One of the first problems that I came across the Mac was the “File in use” error that occurred whenever I tried to unmount a hard drive, or unmount a USB thumb drive. It was annoying because I didn’t know how to find the source. In Windows, I would face the same problem too, but I had a program that I used to tell me the offending application. It was handy because it would show me what exactly was locking up my file, and I could unlock/remove its hold.
On the Mac, I had to search for something that offered the same functionality, and I found it in the form of a terminal command:
sudo lsof | grep -i
Basically, the command will look for your filename in the list of open processes, and display all relevant information about it on screen. I find this unwieldy though, so I searched around somemore and found a GUI replacement to this terminal command! It’s called What’s Keeping Me, and it does what the terminal command does, except in a pretty GUI.
So now you can find out what’s keeping a file locked on the Mac. Go grab What’s Keeping Me now – it’s donationware, so you can use it for free, and make a donation if you find it useful. Go to the What’s Keeping Me website.
After getting my Mac set up properly, I was pretty concerned about getting my backups done. Backups are so crucial (Global Backup Survey), especially since everything’s stored electronically these days. Previously, I used to use FolderClone on Windows, but on the Mac, I wondered what options were available to me.
Time Machine was pretty popular, and came out of the box, but I didn’t like how there wasn’t any control with Time Machine. It was great for normal use, but I wanted to actually make a list of stuff that I wanted backed up, and Time Machine just didn’t have that functionality.
In addition, the space that Time Machine would use would be much greater than I would actually require. So I decided to look for some other backup solution, and I discovered that Macs actually came with rsync!
Rsync is a great open-source application that uses delta comparison algorithms to compare files and perform a one-way file copy. You’ll need to actually write the script and run this script via Terminal, but it’s really easy. If you’re not interested in tinkering with command line stuff and scripting, you can actually use a free backup software for the Mac called iBackup, which runs on rsync, but gives you a pretty GUI to manage your backups – what to backup, where to backup, etc.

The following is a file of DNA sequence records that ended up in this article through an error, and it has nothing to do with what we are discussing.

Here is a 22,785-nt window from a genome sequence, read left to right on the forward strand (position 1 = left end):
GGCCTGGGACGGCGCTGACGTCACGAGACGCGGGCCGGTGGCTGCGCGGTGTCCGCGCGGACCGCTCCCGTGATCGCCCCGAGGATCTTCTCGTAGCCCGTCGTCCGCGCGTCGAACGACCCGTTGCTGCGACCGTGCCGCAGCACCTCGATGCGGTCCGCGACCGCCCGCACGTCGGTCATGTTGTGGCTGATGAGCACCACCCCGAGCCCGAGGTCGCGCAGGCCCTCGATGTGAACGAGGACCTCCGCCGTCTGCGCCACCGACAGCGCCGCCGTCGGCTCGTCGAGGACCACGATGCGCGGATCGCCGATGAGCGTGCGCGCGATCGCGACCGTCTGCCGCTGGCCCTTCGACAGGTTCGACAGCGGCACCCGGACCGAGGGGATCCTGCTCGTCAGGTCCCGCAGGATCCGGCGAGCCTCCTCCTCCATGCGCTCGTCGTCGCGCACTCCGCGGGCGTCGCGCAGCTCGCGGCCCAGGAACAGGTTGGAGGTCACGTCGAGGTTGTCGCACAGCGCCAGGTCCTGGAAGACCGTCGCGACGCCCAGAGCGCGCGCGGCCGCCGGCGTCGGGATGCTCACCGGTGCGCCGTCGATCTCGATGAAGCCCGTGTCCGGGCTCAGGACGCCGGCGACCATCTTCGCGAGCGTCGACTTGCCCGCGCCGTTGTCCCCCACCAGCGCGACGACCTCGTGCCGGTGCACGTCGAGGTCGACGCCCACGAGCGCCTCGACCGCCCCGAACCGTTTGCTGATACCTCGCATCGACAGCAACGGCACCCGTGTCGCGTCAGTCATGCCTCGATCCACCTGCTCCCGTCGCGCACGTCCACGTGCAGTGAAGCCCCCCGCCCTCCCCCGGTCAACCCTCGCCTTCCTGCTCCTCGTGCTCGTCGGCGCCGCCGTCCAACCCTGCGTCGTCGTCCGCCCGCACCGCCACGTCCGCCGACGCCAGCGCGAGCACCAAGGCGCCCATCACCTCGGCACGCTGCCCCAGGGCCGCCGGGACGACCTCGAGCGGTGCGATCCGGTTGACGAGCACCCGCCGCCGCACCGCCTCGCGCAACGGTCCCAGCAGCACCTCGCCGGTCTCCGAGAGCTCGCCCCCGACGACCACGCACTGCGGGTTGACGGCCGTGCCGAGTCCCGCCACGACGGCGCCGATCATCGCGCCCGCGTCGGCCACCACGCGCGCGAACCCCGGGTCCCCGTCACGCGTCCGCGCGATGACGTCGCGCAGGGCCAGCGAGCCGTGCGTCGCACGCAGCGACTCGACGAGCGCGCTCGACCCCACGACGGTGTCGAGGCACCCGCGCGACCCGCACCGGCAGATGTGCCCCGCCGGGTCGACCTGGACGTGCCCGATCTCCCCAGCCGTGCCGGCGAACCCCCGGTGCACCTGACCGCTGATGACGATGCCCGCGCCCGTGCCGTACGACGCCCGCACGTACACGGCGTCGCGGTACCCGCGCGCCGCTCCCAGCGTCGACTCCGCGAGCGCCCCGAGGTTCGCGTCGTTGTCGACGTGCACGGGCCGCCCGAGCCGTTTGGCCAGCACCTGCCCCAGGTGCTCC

I highly recommend iBackup. In fact, depending on your needs, I would say that it’s better than cloning your hard drive, because it doesn’t copy over your OS-related files. Meaning you backup your data, and if anything happens, you can just load in a fresh copy of Mac OS, and then restore your data. However if you’re interested in rsync, or wondering how iBackup works, read on!
So rsync uses this format:
rsync -a –progress –delete
The -a flag stands for archive mode, which is just short for the -rlptgoD flag. This tells rsync to transfer only the files/folders that are different/have changed, and to do it recursively, while keeping permissions, ownerships, dates, etc intact.
The –progress flag shows you whatever progress rsync has made, and the –delete flag removes any extraneous files on the destination. This is important because I make loads of changes to my files, sometimes adding and removing files, and I want to be sure that they are removed and not kept on my backup drive.
One thing that stumped me when I ran my backup was that some folders didn’t appear in my backup drive, until I realised that I didn’t watch out for space characters in my filenames. So for instance, if you have any spaces in your filename, you’ll need to put the entire path in single quotes. Make sure you don’t put the ~ character in quotes as well! The ~ (tilde) character is just short for ‘/Users/Alvin/’ in my case. It’ll be your username on your Mac.
I keep all of this in a file named “backup”, and run it every couple of days. To run this, you need Terminal, which is located in Applications/Utilities. Also make sure that you make the “backup” file (you can actually give it any name) runnable by issuing the command:
chmod u+x backup
As an example, here is a portion of my backup script:
rsync -a –progress –delete ‘/Users/Alvin/Music/iTunes/iTunes Music/’ ‘/Volumes/ALVIN_POH/SyncBackup/Music/iTunes/iTunes Music’
rsync -a –progress –delete ‘/Users/Alvin/Pictures/iPhoto Library’ ‘/Volumes/ALVIN_POH/SyncBackup/Pictures/iPhoto Library’
rsync -a –progress –delete ‘/Users/Alvin/Library/Preferences/Yummy FTP/Bookmarks’ ‘/Volumes/ALVIN_POH/SyncBackup/Library/Preferences/Yummy FTP/Bookmarks’
rsync -a –progress –delete ~/Library/Mail/ /Volumes/ALVIN_POH/SyncBackup/Library/Mail
Once you’ve saved your backup script, run it with this command:
The contents on this blog are not intended as professional advice. The author disclaims any liability, loss, or risk taken by individuals who directly or indirectly act on the information contained on this blog.